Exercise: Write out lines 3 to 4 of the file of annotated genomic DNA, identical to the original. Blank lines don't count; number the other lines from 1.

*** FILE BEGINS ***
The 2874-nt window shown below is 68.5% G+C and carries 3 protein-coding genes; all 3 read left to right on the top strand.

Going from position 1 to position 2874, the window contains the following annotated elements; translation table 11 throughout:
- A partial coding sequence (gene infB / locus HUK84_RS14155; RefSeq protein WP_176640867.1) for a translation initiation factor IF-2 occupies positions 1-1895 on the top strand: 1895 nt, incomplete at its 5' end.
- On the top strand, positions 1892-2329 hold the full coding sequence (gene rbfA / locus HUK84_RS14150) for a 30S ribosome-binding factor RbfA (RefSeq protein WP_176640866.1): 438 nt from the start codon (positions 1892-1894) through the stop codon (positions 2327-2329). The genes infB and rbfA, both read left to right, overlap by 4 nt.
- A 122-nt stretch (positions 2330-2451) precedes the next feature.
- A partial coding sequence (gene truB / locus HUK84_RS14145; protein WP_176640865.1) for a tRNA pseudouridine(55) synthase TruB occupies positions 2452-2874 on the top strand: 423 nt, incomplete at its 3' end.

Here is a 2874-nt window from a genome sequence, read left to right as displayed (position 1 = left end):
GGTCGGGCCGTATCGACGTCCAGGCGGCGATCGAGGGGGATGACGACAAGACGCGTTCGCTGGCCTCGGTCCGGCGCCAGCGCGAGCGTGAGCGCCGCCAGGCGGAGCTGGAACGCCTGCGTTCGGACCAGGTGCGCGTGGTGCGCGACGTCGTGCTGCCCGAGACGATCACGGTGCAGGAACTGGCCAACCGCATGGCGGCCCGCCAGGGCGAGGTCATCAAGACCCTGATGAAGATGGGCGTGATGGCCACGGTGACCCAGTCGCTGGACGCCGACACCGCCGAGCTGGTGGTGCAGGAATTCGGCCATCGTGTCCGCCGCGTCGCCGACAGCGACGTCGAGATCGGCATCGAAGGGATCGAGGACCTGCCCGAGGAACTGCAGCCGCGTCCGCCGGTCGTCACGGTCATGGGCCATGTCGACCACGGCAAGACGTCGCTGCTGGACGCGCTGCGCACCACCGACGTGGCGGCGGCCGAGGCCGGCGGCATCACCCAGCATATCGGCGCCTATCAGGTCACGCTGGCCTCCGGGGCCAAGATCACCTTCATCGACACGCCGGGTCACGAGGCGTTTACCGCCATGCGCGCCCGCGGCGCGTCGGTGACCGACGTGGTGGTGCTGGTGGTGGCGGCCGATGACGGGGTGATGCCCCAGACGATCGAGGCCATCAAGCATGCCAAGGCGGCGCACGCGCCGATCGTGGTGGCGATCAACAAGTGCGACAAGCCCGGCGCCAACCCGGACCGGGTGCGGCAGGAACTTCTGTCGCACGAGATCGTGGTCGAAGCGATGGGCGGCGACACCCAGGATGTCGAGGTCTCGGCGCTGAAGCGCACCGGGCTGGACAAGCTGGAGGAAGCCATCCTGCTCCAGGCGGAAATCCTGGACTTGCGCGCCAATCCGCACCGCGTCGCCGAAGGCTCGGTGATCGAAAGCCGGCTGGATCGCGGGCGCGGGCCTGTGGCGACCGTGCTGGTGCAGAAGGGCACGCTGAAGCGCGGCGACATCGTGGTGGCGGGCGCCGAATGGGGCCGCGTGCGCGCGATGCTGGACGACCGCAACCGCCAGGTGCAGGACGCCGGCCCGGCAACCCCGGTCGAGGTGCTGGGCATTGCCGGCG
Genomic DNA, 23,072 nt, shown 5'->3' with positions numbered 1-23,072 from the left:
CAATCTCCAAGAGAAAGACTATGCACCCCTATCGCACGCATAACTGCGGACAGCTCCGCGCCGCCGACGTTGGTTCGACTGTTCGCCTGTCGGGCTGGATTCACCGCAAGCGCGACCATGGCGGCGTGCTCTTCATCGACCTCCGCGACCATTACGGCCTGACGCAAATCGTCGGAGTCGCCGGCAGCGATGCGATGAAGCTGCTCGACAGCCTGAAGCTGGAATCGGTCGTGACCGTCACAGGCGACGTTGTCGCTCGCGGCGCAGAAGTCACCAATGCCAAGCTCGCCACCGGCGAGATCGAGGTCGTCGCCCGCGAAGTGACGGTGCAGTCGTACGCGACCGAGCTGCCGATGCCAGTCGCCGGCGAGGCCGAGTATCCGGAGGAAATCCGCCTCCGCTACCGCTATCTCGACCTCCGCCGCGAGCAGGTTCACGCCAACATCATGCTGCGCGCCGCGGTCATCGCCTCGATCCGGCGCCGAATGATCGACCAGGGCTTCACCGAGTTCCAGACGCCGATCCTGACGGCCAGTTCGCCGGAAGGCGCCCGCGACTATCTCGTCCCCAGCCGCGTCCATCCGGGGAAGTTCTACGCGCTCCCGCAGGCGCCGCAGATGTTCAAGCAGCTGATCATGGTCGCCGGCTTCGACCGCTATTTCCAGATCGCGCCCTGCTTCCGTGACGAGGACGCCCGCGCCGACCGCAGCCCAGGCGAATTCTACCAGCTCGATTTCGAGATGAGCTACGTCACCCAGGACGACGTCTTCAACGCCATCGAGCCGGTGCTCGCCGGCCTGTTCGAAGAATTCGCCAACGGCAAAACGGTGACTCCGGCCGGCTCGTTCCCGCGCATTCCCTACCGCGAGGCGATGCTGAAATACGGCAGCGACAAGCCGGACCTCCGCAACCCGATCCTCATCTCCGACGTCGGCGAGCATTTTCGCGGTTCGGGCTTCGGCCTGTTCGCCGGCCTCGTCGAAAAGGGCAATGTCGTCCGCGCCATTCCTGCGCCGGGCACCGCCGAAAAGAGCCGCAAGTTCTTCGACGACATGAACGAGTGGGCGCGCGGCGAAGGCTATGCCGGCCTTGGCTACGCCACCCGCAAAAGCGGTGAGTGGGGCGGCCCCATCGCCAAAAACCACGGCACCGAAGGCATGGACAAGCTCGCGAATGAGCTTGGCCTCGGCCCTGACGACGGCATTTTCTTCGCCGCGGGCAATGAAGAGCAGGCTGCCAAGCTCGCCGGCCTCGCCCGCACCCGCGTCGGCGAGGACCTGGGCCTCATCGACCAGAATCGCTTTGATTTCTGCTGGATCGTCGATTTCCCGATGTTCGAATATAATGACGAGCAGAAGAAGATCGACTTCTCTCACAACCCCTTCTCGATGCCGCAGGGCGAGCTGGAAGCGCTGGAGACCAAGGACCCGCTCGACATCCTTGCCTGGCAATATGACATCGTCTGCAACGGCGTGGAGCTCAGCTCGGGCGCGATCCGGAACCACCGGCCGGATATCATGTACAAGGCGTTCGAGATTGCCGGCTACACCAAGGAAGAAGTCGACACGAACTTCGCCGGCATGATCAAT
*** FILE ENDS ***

- A partial coding sequence (gene infB / locus HUK84_RS14155; RefSeq protein WP_176640867.1) for a translation initiation factor IF-2 occupies positions 1-1895 on the top strand: 1895 nt, incomplete at its 5' end.
- On the top strand, positions 1892-2329 hold the full coding sequence (gene rbfA / locus HUK84_RS14150) for a 30S ribosome-binding factor RbfA (RefSeq protein WP_176640866.1): 438 nt from the start codon (positions 1892-1894) through the stop codon (positions 2327-2329). The genes infB and rbfA, both read left to right, overlap by 4 nt.